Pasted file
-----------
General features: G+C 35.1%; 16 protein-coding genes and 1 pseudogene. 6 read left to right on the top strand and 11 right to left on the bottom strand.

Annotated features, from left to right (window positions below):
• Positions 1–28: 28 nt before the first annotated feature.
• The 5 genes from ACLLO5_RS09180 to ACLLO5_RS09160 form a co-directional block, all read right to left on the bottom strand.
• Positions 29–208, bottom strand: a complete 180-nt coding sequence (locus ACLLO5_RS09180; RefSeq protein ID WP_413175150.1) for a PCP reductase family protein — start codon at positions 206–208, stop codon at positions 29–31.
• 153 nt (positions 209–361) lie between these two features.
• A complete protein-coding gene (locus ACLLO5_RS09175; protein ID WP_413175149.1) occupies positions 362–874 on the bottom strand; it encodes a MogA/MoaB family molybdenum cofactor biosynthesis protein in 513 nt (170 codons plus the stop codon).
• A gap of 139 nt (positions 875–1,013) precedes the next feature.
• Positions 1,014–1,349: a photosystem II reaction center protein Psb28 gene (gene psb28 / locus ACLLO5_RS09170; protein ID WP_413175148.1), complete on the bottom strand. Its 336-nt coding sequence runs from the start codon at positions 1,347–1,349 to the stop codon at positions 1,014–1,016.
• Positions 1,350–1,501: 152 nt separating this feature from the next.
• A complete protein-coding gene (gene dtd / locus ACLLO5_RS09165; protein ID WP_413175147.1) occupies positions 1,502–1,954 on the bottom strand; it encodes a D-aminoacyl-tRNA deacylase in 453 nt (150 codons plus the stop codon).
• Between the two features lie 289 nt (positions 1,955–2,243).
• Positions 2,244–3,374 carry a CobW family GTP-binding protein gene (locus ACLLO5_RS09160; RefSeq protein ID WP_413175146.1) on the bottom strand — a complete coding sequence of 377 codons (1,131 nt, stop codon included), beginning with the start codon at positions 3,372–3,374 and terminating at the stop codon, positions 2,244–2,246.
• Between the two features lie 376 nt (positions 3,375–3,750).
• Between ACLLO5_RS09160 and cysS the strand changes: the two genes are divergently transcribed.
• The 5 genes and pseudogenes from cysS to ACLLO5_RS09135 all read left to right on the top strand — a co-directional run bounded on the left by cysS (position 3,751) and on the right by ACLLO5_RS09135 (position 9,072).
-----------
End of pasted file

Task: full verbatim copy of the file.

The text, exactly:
General features: G+C 35.1%; 16 protein-coding genes and 1 pseudogene. 6 read left to right on the top strand and 11 right to left on the bottom strand.

Annotated features, from left to right (window positions below):
• Positions 1–28: 28 nt before the first annotated feature.
• The 5 genes from ACLLO5_RS09180 to ACLLO5_RS09160 form a co-directional block, all read right to left on the bottom strand.
• Positions 29–208, bottom strand: a complete 180-nt coding sequence (locus ACLLO5_RS09180; RefSeq protein ID WP_413175150.1) for a PCP reductase family protein — start codon at positions 206–208, stop codon at positions 29–31.
• 153 nt (positions 209–361) lie between these two features.
• A complete protein-coding gene (locus ACLLO5_RS09175; protein ID WP_413175149.1) occupies positions 362–874 on the bottom strand; it encodes a MogA/MoaB family molybdenum cofactor biosynthesis protein in 513 nt (170 codons plus the stop codon).
• A gap of 139 nt (positions 875–1,013) precedes the next feature.
• Positions 1,014–1,349: a photosystem II reaction center protein Psb28 gene (gene psb28 / locus ACLLO5_RS09170; protein ID WP_413175148.1), complete on the bottom strand. Its 336-nt coding sequence runs from the start codon at positions 1,347–1,349 to the stop codon at positions 1,014–1,016.
• Positions 1,350–1,501: 152 nt separating this feature from the next.
• A complete protein-coding gene (gene dtd / locus ACLLO5_RS09165; protein ID WP_413175147.1) occupies positions 1,502–1,954 on the bottom strand; it encodes a D-aminoacyl-tRNA deacylase in 453 nt (150 codons plus the stop codon).
• Between the two features lie 289 nt (positions 1,955–2,243).
• Positions 2,244–3,374 carry a CobW family GTP-binding protein gene (locus ACLLO5_RS09160; RefSeq protein ID WP_413175146.1) on the bottom strand — a complete coding sequence of 377 codons (1,131 nt, stop codon included), beginning with the start codon at positions 3,372–3,374 and terminating at the stop codon, positions 2,244–2,246.
• Between the two features lie 376 nt (positions 3,375–3,750).
• Between ACLLO5_RS09160 and cysS the strand changes: the two genes are divergently transcribed.
• The 5 genes and pseudogenes from cysS to ACLLO5_RS09135 all read left to right on the top strand — a co-directional run bounded on the left by cysS (position 3,751) and on the right by ACLLO5_RS09135 (position 9,072).